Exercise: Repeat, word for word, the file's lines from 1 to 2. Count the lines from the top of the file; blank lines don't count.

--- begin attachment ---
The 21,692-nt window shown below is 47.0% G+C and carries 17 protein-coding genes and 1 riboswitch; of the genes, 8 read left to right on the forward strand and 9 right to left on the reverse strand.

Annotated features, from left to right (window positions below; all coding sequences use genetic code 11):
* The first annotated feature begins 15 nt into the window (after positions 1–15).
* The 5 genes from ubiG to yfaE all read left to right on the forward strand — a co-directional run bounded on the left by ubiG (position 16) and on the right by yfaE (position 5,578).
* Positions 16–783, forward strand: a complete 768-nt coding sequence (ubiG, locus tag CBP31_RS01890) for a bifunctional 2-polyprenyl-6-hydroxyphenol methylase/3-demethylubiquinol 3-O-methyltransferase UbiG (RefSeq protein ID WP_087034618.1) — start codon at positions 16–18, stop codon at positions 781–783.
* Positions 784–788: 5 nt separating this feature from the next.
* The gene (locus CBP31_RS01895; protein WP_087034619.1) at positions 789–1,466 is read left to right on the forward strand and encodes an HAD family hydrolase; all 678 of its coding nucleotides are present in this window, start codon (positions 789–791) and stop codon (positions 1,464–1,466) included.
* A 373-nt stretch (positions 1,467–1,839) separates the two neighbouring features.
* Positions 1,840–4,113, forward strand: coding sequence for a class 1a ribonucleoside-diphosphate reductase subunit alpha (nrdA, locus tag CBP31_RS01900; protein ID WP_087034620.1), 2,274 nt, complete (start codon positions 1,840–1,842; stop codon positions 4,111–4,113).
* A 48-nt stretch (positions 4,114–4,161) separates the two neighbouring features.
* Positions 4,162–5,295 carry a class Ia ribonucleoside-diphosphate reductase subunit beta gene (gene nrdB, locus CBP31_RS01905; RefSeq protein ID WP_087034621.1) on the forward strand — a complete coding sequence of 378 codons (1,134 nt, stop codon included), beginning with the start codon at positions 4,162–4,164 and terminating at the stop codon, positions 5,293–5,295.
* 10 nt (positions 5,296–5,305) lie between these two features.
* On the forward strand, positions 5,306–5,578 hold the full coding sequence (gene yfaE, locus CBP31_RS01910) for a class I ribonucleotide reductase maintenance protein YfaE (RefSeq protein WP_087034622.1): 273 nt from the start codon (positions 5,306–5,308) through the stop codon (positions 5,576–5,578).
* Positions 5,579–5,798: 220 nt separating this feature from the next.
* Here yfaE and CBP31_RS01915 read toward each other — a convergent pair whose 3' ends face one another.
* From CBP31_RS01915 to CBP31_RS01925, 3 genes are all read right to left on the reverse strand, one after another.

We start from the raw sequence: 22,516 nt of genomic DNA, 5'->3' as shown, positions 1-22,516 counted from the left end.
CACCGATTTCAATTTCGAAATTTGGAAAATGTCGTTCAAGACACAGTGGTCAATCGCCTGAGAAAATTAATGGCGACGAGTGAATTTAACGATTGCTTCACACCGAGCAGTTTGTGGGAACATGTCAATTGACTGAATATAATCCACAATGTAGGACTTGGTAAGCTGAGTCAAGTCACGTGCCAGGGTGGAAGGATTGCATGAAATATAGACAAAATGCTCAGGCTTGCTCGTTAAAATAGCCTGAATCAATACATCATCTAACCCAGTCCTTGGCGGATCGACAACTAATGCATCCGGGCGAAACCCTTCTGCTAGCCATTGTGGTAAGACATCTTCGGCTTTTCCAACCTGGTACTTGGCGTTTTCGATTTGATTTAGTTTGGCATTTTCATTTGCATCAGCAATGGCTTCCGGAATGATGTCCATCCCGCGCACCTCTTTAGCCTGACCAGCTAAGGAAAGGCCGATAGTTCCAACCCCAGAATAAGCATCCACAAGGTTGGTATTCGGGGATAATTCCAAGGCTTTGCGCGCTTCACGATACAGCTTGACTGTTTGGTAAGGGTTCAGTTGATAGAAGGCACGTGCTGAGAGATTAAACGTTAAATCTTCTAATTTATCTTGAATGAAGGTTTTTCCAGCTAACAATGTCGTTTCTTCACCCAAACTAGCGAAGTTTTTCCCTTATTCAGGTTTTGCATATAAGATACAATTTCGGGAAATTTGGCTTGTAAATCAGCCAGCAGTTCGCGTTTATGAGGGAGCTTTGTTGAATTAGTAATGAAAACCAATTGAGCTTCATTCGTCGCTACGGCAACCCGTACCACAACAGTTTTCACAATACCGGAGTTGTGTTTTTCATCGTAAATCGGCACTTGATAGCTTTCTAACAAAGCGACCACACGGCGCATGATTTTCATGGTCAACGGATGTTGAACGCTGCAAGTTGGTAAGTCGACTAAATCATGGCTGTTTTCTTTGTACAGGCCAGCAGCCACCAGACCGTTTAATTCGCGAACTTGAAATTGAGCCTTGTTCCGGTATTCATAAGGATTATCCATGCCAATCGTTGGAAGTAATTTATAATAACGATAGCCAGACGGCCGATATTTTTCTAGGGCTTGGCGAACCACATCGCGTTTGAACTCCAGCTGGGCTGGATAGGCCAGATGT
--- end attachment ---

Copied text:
The 21,692-nt window shown below is 47.0% G+C and carries 17 protein-coding genes and 1 riboswitch; of the genes, 8 read left to right on the forward strand and 9 right to left on the reverse strand.

Annotated features, from left to right (window positions below; all coding sequences use genetic code 11):